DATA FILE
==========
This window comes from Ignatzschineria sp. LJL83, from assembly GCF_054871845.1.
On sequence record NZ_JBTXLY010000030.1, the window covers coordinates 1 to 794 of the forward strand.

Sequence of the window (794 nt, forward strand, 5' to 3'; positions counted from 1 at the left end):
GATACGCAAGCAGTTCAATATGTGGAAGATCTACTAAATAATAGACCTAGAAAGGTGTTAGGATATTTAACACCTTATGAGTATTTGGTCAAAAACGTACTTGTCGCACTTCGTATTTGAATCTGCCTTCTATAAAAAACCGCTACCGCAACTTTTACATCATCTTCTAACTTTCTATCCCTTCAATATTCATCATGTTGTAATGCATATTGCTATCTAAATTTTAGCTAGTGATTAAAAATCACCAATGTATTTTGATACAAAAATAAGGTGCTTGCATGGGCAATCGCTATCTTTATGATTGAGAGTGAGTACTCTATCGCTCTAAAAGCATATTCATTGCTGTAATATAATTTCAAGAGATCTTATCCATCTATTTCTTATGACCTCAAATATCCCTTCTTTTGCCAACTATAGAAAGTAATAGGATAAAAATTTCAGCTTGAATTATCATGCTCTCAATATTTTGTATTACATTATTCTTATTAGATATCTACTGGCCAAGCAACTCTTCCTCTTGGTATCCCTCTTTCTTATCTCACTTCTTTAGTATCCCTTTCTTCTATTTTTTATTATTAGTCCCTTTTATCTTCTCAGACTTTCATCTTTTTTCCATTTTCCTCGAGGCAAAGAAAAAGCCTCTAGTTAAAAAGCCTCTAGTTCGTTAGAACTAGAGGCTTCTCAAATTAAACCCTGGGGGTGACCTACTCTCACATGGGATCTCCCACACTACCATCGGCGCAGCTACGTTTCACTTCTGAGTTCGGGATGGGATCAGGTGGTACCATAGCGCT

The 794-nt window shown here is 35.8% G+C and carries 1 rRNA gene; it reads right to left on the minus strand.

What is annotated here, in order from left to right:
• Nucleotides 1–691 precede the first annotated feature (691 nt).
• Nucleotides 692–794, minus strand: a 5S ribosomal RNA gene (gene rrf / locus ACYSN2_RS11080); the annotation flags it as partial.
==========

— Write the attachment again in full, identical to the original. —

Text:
This window comes from Ignatzschineria sp. LJL83, from assembly GCF_054871845.1.
On sequence record NZ_JBTXLY010000030.1, the window covers coordinates 1 to 794 of the forward strand.

Sequence of the window (794 nt, forward strand, 5' to 3'; positions counted from 1 at the left end):
GATACGCAAGCAGTTCAATATGTGGAAGATCTACTAAATAATAGACCTAGAAAGGTGTTAGGATATTTAACACCTTATGAGTATTTGGTCAAAAACGTACTTGTCGCACTTCGTATTTGAATCTGCCTTCTATAAAAAACCGCTACCGCAACTTTTACATCATCTTCTAACTTTCTATCCCTTCAATATTCATCATGTTGTAATGCATATTGCTATCTAAATTTTAGCTAGTGATTAAAAATCACCAATGTATTTTGATACAAAAATAAGGTGCTTGCATGGGCAATCGCTATCTTTATGATTGAGAGTGAGTACTCTATCGCTCTAAAAGCATATTCATTGCTGTAATATAATTTCAAGAGATCTTATCCATCTATTTCTTATGACCTCAAATATCCCTTCTTTTGCCAACTATAGAAAGTAATAGGATAAAAATTTCAGCTTGAATTATCATGCTCTCAATATTTTGTATTACATTATTCTTATTAGATATCTACTGGCCAAGCAACTCTTCCTCTTGGTATCCCTCTTTCTTATCTCACTTCTTTAGTATCCCTTTCTTCTATTTTTTATTATTAGTCCCTTTTATCTTCTCAGACTTTCATCTTTTTTCCATTTTCCTCGAGGCAAAGAAAAAGCCTCTAGTTAAAAAGCCTCTAGTTCGTTAGAACTAGAGGCTTCTCAAATTAAACCCTGGGGGTGACCTACTCTCACATGGGATCTCCCACACTACCATCGGCGCAGCTACGTTTCACTTCTGAGTTCGGGATGGGATCAGGTGGTACCATAGCGCT

The 794-nt window shown here is 35.8% G+C and carries 1 rRNA gene; it reads right to left on the minus strand.

What is annotated here, in order from left to right:
• Nucleotides 1–691 precede the first annotated feature (691 nt).
• Nucleotides 692–794, minus strand: a 5S ribosomal RNA gene (gene rrf / locus ACYSN2_RS11080); the annotation flags it as partial.